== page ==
Beat Writer Q-and-A

Special thanks to Scott Rabalais of The Baton Rouge Advocate …
Q: What is the general feel for the fan base for this series? Do older fans care about it more? Do younger fans wonder what the fuss is about?
I think the younger generation of LSU fans, the ones who have grown up with 13 straight years of unprecedented success, rightly or wrongly view the Ole Miss game as one the Tigers should always win. I think older fans – 40s and older – still think of this as a big game, but for those who grew up since 2000 in this unprecedented era of LSU success, it’s not what it used to be.
Q: Seems to me that LSU’s “rival” is a moving target depending on the hot team in the SEC West. Is that a fair assessment? Do you think LSU fans would enjoy the idea of a state rival?
The stakes have been ratcheted up so high on the Alabama series in recent years it drowns out virtually everything else. As defensive tackle Bennie Logan said recently, “I didn’t even know until a couple of years ago that Ole Miss was actually our rival school, because it’s always been Bama since I’ve been here.” I think Texas A&M, which may replace Arkansas as LSU’s season-ending opponent, will also become a rival that eclipses the Ole Miss series unless Ole Miss becomes a threat on par with the Crimson Tide and the Aggies. LSU and A&M are close geographically and share more similarities than most any other SEC school.

Q: Why did it take so long for Zach Mettenberger to begin playing well?

Looking back you can see slow and steady progression in Zach that wasn’t necessarily reflected in his numbers. He worked on his mechanics, particularly his footwork, with QB coach Steve Kragthorpe during the open date before Alabama and it’s showed. He has a steadier platform now from which to deliver the ball. He also has more trust in his OL, which has lost three preseason starters but has somehow found chemistry with its new parts. And he has more trust in his receivers, who frankly were dropping so many passes before the Alabama game they were the most disappointing group on this team. But now all three elements have come together. I think Zach will finish the season with confidence and has the potential to blossom even further into an exceptional senior QB.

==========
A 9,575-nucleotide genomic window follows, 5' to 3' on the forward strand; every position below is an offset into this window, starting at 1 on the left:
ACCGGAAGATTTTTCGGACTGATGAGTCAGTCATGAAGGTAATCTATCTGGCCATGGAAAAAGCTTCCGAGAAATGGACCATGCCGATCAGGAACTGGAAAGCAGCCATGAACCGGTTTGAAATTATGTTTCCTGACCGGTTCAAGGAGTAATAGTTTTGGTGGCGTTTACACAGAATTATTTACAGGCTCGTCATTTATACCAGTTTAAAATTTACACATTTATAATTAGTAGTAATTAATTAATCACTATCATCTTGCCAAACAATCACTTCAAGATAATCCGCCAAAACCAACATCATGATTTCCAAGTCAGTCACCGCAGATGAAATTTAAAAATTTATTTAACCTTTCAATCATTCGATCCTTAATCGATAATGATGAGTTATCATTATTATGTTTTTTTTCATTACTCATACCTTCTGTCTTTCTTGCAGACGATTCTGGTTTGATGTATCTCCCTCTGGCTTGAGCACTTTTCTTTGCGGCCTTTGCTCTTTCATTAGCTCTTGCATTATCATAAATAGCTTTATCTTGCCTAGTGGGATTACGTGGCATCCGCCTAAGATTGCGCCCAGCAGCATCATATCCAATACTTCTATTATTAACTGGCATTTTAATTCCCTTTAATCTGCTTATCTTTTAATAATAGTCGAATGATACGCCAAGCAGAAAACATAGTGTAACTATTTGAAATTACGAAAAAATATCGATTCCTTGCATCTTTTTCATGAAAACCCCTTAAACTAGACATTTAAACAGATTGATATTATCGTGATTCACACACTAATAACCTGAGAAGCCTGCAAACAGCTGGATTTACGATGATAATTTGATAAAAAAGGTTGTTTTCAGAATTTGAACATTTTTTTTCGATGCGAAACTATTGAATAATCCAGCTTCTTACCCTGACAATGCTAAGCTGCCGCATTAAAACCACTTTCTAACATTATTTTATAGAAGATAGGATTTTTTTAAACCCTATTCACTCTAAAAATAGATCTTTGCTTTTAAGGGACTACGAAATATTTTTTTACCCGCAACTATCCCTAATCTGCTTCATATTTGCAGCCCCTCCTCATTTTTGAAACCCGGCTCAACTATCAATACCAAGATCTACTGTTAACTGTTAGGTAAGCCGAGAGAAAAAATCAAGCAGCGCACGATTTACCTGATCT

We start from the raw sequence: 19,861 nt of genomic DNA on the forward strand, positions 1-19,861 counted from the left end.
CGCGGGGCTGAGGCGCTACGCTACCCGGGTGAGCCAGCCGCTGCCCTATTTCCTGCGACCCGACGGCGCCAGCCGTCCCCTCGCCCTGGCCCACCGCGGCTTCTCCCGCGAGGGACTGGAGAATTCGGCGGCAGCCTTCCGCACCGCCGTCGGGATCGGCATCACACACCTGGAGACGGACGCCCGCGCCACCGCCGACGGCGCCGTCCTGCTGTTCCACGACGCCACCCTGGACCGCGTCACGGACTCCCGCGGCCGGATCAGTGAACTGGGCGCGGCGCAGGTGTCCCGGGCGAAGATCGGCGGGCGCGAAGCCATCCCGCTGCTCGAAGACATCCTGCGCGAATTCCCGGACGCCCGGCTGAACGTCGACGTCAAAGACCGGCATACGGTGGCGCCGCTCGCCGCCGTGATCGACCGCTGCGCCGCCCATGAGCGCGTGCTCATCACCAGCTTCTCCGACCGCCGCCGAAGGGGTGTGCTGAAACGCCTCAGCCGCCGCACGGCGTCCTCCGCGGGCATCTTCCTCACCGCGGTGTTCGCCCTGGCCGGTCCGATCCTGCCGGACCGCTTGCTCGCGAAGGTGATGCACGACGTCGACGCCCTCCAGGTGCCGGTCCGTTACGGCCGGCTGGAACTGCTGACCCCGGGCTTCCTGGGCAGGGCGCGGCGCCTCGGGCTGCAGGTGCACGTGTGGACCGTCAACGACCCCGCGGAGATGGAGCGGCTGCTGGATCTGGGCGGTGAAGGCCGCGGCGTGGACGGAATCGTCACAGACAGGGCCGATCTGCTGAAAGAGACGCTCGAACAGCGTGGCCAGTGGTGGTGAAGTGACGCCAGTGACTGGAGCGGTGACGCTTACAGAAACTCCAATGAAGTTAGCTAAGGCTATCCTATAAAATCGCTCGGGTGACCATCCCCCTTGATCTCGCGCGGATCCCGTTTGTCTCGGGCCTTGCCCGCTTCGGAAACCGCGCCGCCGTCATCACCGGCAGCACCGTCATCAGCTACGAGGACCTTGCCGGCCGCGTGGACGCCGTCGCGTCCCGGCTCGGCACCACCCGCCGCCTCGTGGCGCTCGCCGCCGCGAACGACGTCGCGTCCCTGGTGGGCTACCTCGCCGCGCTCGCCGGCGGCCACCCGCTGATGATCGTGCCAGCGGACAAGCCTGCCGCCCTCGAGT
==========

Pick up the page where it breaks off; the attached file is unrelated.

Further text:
Q: Can you give me a cliff notes version of Jeremy Hill’s legal problems and where all that stands? Are they completely behind him?

In January 2011, Hill was arrested along with another male student at Redemptorist High School here in Baton Rouge on a count of oral sexual battery on a female student. In January 2012, he pleaded guilty to a misdemeanor charge of carnal knowledge of a juvenile, receiving a suspended six-month prison term along with two years supervised probation. As long as he stays out of trouble, the troubles stemming from that issue are behind him.
Q: How does the addition of Texas A&M to the SEC affect LSU’s recruiting in Texas?
East Texas – mainly the Houston and Dallas-Fort Worth metro areas and the Beaumont area – have been fertile recruiting territory for LSU for decades. Certainly Texas A&M’s ascendance will make that area more difficult to recruit in, but LSU will continue to have a presence. Even with Texas’ success in recent years, lots of schools have continued to recruit talented players in Texas. An added bonus for LSU is, primarily because of the petrochemical industry, metro Houston has the largest concentration of LSU alumni outside of Louisiana. Tiger fans are plentiful there, and that certainly will help LSU’s continued presence in the region. This year, the schools are crossing swords over Ricky Seals-Jones, who is from Sealy (west of Houston and about an hour south of College Station). He is the nation’s No. 1 WR or athlete prospect, depending which recruiting service you look at. He was committed to Texas, but now says he will pick between the Tigers and Aggies. I expect this one to go the Aggies’ way, but LSU will be in many more recruiting battles with A&M to come and will win its share.

Q: What can you tell us about planned expansion at Tiger Stadium?
Rebels fans sitting in the traditional visitors’ section in the south end zone will see the first phase of an expansion project that will add seats, suites and club seats around the existing top of Tiger Stadium’s south rim. It will connect the existing east and west upper decks. LSU isn’t saying exactly, but capacity will increase from 92,542 to somewhere just north or south of 100,000 seats. That will make Tiger Stadium the nation’s sixth- or seventh-largest college stadium, up from ninth, including the Rose Bowl and the L.A. Coliseum. The section, which will also include two large video scoreboards in the southwest and southeast corners of the stadium similar to the ones at Bryant-Denny Stadium (LSU says theirs will be larger, of course), will be completed for the start of the 2014 season.

Denham Springs, La., native, Mississippian since 1989 with a stop in Meridian before arriving in Tupelo. Daily Journal beat writer since 1996, covering Ole Miss since 2002. Proud Northeast Louisiana alum. Follow me on Twitter @parrishalford and listen to John Davis and myself daily with The Ole Miss Beat on Rebel Sports Radio.

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